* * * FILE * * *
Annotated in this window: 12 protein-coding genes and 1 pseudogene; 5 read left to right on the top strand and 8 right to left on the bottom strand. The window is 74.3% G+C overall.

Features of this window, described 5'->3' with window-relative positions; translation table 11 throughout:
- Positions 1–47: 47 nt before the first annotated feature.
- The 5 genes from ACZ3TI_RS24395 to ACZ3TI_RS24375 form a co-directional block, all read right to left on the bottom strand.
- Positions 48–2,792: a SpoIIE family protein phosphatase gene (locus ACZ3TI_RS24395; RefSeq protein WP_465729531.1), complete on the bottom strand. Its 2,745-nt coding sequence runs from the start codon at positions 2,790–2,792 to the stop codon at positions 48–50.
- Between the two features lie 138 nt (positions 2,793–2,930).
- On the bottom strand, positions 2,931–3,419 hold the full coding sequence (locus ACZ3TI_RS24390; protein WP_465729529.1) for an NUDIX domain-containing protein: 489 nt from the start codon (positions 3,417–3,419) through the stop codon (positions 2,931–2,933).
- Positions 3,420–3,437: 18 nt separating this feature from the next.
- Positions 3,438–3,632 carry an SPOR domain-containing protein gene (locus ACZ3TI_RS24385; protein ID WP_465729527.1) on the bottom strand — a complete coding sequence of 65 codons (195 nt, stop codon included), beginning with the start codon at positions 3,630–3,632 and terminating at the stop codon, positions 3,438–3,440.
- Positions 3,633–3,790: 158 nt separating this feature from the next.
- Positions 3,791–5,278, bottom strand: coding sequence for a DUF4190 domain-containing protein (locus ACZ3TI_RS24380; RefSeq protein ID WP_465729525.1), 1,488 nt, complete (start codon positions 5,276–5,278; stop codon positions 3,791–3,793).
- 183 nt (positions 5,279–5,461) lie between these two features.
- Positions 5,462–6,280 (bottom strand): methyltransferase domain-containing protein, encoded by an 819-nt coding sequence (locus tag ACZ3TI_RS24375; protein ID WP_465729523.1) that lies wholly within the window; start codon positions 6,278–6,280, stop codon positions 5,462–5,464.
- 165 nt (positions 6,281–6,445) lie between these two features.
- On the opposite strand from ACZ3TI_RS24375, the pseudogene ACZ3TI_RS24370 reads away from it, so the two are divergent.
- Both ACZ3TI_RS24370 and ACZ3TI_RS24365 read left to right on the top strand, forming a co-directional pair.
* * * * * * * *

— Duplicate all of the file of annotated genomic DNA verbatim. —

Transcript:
Annotated in this window: 12 protein-coding genes and 1 pseudogene; 5 read left to right on the top strand and 8 right to left on the bottom strand. The window is 74.3% G+C overall.

Features of this window, described 5'->3' with window-relative positions; translation table 11 throughout:
- Positions 1–47: 47 nt before the first annotated feature.
- The 5 genes from ACZ3TI_RS24395 to ACZ3TI_RS24375 form a co-directional block, all read right to left on the bottom strand.
- Positions 48–2,792: a SpoIIE family protein phosphatase gene (locus ACZ3TI_RS24395; RefSeq protein WP_465729531.1), complete on the bottom strand. Its 2,745-nt coding sequence runs from the start codon at positions 2,790–2,792 to the stop codon at positions 48–50.
- Between the two features lie 138 nt (positions 2,793–2,930).
- On the bottom strand, positions 2,931–3,419 hold the full coding sequence (locus ACZ3TI_RS24390; protein WP_465729529.1) for an NUDIX domain-containing protein: 489 nt from the start codon (positions 3,417–3,419) through the stop codon (positions 2,931–2,933).
- Positions 3,420–3,437: 18 nt separating this feature from the next.
- Positions 3,438–3,632 carry an SPOR domain-containing protein gene (locus ACZ3TI_RS24385; protein ID WP_465729527.1) on the bottom strand — a complete coding sequence of 65 codons (195 nt, stop codon included), beginning with the start codon at positions 3,630–3,632 and terminating at the stop codon, positions 3,438–3,440.
- Positions 3,633–3,790: 158 nt separating this feature from the next.
- Positions 3,791–5,278, bottom strand: coding sequence for a DUF4190 domain-containing protein (locus ACZ3TI_RS24380; RefSeq protein ID WP_465729525.1), 1,488 nt, complete (start codon positions 5,276–5,278; stop codon positions 3,791–3,793).
- 183 nt (positions 5,279–5,461) lie between these two features.
- Positions 5,462–6,280 (bottom strand): methyltransferase domain-containing protein, encoded by an 819-nt coding sequence (locus tag ACZ3TI_RS24375; protein ID WP_465729523.1) that lies wholly within the window; start codon positions 6,278–6,280, stop codon positions 5,462–5,464.
- 165 nt (positions 6,281–6,445) lie between these two features.
- On the opposite strand from ACZ3TI_RS24375, the pseudogene ACZ3TI_RS24370 reads away from it, so the two are divergent.
- Both ACZ3TI_RS24370 and ACZ3TI_RS24365 read left to right on the top strand, forming a co-directional pair.